By Shirley Li
Updated September 23, 2013 at 03:10 PM EDT
Justin Sullivan/Getty Images

This weekend’s news spanned the globe, with the passings of notable international poets, while at home, a former VP candidate signed a book deal and some poets scouring Craigslist hit the jackpot. Read on for the top books headlines:

Republican Rep. Paul Ryan, the party’s 2012 vice presidential candidate, struck a book deal with Twelve, an imprint of Grand Central Publishing. The book is titled “Where Do We Go from Here?”

Overseas, Ghana is mourning the death of poet and statesman Kofi Awoonor, who was killed in Saturday’s attack on a mall in Nairobi, Kenya. Ghana’s president, John Dramani Mahama, said in a statement, “I am shocked to hear the death of professor Kofi Awoonor in the Nairobi mall terrorist attack. Such a sad twist of fate.” [Al Jazeera]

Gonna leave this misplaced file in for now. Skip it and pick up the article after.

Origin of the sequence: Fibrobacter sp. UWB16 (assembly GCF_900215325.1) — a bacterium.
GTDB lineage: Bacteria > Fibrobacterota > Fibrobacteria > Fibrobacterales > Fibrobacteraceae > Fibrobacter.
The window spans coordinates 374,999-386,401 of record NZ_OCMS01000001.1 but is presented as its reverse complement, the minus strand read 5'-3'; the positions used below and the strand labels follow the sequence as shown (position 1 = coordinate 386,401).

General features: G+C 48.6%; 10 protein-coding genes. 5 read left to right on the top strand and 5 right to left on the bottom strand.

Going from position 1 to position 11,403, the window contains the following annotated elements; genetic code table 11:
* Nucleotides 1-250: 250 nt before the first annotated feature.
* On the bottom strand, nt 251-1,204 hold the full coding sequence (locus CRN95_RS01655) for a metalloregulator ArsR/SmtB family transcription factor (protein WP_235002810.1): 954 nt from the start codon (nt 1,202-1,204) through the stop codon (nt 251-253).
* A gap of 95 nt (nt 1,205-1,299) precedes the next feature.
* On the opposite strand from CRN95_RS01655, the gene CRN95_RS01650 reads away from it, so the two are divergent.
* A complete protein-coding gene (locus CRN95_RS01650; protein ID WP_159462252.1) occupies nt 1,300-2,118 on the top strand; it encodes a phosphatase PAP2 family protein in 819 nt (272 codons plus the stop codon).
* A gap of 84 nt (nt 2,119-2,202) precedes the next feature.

The weekend also saw the passing of prolific Colombian writer and poet Alvaro Mutis Jaramillo, who died Sunday at age 90. “The millions of friends and admirers of Alvaro Mutis profoundly lament his death. All of Colombia honors him,” said Colombian President Juan Manuel Santos. [Washington Post]

Moving on to Asia, here’s an excerpt from Wild Swans author Jung Chan’s new book on Empress Dowager Cixi, the semi-literate concubine who ruled China behind the scenes from 1861 to 1908. [The Telegraph]

Meanwhile, actress Joanna Lumley launched a campaign to save the childhood playground of J.M. Barrie, which inspired Peter Pan. [The Telegraph]

Make sure to join Robert McCrum as he embarks on his 100-week project, a “100 Best Novels” list, beginning with John Bunyan’s The Pilgrim’s Progress. [The Guardian]

Game of Thrones fans, here’s your chance to pick up a magazine only about George R.R. Martin. Random House and Flipboard are teaming up to produce a custom digital magazine for the author called The World of Ice and Fire, and will also be producing one for Margaret Atwood called MaddAddam’s World. [Publisher’s Weekly]

Finally, for your weird-but-awesome literary news of the day: A Craigslist ad asked for one poem in exchange for a whopping $10,000. [The New York Times]